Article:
Analyzing Symbols In Chaucer
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Analyzing Symbols and Symbolism in the Canterbury Tales
In The Canterbury Tales, Chaucer uses his exemplary writing skills to employ a multitude of symbols and symbolic imagery to exercise his points. He uses symbols and symbolic imagery in many different ways and sometimes they are difficult to identify. Symbols were a large part of Chaucers Canterbury Tales and they become very evident when reading the text with this theory in mind.
When reading the Prioress Tale, Chaucers symbolism becomes evident when we learn of her name, Madame Eglentyne. Her last name is also a name for a sweet briar rose, an eglantine rose. This can signify many things. The name has traditionally been a name for heroines of medieval romances (1).
The Prioress seems to be the mortal parallel to the Virgin Mary. So, the fact that her name is a symbol for a rose, it is not wrong to assume that Chaucer meant for the reader to interpret this the way I have here. But, it is also important to note that this could be interpreted another way. The rose with thorns placed on Christs head while being crucified was said to be the eglantine plant. So with this in mind, the reader has to decide weather the Prioress is named for a heroine of romance or for the Blessed Virgin in terms of the rest of her portrait painted by Chaucer (1).
I am not entirely sure which Prioress Chaucer wanted us to choose, I believe that he intended that the name be equivocal. I believe that Chaucer was playing on the fact that he knows his readers will make a choice, regardless, and our tendency to do this was his motivation for not explicitly clarifying who, exactly, we should believe the Prioress to be. This to me seems true throughout the Canterbury Tales, as Chaucer lets the reader make opinions of his characters.
An interesting passage I found in the Parsons Tale was a passage on pride, a symbol found often during the course of the Tales. Here the Parson distinguishes between inner and outer pride, and he further notes that the outer is a sign of the inner:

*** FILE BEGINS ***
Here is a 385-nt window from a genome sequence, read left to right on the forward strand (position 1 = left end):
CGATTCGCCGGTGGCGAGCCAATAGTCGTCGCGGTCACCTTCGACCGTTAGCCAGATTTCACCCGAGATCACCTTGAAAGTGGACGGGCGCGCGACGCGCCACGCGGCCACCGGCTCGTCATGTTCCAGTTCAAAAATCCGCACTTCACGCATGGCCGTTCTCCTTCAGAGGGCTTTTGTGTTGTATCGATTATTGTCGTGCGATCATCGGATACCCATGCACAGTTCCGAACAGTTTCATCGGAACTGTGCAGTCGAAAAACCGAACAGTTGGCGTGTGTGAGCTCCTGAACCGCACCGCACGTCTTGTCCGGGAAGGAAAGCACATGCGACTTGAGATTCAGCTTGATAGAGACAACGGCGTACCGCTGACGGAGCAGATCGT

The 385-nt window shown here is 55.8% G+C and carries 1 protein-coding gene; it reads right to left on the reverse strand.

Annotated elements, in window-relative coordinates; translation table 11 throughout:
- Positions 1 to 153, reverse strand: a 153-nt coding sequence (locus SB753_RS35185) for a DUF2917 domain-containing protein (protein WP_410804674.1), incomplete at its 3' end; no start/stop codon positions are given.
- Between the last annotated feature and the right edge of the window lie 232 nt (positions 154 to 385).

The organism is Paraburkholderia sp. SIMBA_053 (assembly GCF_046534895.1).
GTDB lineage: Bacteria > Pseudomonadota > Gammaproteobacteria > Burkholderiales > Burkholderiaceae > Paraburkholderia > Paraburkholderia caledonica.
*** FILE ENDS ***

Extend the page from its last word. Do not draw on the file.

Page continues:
Now been ther two maneres of pride: that
Oon of hem is withinne the herte of man,and
That oother is withoute./ Of whiche, soothly,
Thise forseyde thynges, and no that I have
Seyd, apertenen to pride that is in the herte
Of man; and that othere speces of pride
Been withoute./ But natheles that oon
Of thise speces of pride is signe of that
Oother, right as the gaye leefsel atte taverne
Is signe of the wyn that is in the celer. (ll-409-411)
Outer pride is the sign of inner pride, spiritual pride, and the Parson goes on to explain that one typical manifestation of outer pride is an “outrageous array of clothyng.” This example from the Parsons Tale was meant to provide a segue into explaining Chaucers use of clothing in the Prioress Tale (1).
Just as the bush that was used as a tavern sign signified the wine in the cellar not visible to the eye, as well as the fine fur that the Monk displayed on his robe, indicates inner, spiritual pride, only visible through exterior signs or symbols (1).
For the Prioress, these exterior signs are not quite as visible as the Monks lavish fur but they are quite discernable when the reader takes a closer look.
The Prioress wears an item of clothing, like a handkerchief, called a wimple. The wimple is a garment that could be worn by lay folks as well as clerics. A fine example of a Chaucerian character reviling in indulgence is the Wife of Bath who wears a wimple that is extremely bright, expensive, and that would coordinate very well with her new shoes, enormous hat, her many coverchiefs, and her red stockings (1). However, this is not the Wife we are talking about her it is the Prioress, and she is a cleric. So one imagines a nuns wimple much differently. It is meant not for showing ones wealth nor for drawing attention to oneself but in fact it is meant to do just the opposite: to cover up the potentially attractive neck and to minimize the face of the woman who has discarded earthly for heavenly matters. It is clear that the Prioress wimple should be taken as a sign of inner purity, her otherworldliness corresponding to her having taken the veil spiritually (1).
Another symbol that the Prioress is obviously displaying is her black habit. In the Tale, Chaucer seems to be satirizing the Prioress by omitting the use of “black” to describe her. The word “black” is not even used once. Chaucer is using “satire by omission” in that the reader would have every expectation that the Prioress would be in an all black habit. We come across “graye”, “coral”, “grene”, and “gold” but no black, brown or white, the colors we would most expect to be found on a nun in the time of Chaucer, or any time for that matter. As for the actual habit of the Prioress, we get very little description of this at all, and what we get comes toward the later portion of the story. She has, as noted, an attractively pleated wimple, and to this Chaucer adds a “ful fetys” or handsome